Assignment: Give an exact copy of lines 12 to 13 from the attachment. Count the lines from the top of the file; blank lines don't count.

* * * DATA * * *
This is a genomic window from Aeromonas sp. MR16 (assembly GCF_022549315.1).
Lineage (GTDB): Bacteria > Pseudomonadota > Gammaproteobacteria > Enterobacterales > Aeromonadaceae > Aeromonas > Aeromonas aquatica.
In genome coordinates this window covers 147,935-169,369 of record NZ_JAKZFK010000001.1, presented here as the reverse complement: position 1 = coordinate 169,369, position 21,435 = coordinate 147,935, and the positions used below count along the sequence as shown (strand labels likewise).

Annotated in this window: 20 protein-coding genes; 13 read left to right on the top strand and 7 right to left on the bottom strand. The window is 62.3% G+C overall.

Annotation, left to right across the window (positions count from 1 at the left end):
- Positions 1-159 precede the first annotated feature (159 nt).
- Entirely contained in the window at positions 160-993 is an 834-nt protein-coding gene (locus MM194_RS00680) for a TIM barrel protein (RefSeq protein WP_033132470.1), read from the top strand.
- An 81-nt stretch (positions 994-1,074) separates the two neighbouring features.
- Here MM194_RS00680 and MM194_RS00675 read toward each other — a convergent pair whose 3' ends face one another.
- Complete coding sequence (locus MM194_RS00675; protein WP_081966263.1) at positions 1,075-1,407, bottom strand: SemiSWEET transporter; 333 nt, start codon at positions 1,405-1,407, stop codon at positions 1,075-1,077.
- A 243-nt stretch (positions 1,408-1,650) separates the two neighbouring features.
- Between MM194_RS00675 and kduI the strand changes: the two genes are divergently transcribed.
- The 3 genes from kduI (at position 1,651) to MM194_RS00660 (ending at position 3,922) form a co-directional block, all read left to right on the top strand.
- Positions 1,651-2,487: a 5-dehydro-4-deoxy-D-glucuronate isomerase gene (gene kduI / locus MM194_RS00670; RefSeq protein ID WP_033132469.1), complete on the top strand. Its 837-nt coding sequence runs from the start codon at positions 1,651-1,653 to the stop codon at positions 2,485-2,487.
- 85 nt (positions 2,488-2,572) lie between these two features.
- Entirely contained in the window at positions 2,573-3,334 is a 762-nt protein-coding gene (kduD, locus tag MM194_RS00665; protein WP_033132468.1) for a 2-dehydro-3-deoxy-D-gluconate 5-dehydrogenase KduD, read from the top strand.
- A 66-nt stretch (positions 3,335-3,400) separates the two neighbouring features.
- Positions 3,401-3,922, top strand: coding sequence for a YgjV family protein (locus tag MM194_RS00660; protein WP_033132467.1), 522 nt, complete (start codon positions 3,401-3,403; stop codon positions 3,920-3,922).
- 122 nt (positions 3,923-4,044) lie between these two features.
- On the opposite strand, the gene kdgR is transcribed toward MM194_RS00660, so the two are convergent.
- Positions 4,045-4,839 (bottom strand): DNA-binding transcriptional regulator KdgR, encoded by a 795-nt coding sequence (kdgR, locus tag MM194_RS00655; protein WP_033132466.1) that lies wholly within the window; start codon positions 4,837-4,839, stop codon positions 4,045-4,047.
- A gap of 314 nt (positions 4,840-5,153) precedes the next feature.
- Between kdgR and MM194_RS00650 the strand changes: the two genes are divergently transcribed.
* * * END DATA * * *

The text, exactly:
- Between MM194_RS00675 and kduI the strand changes: the two genes are divergently transcribed.
- The 3 genes from kduI (at position 1,651) to MM194_RS00660 (ending at position 3,922) form a co-directional block, all read left to right on the top strand.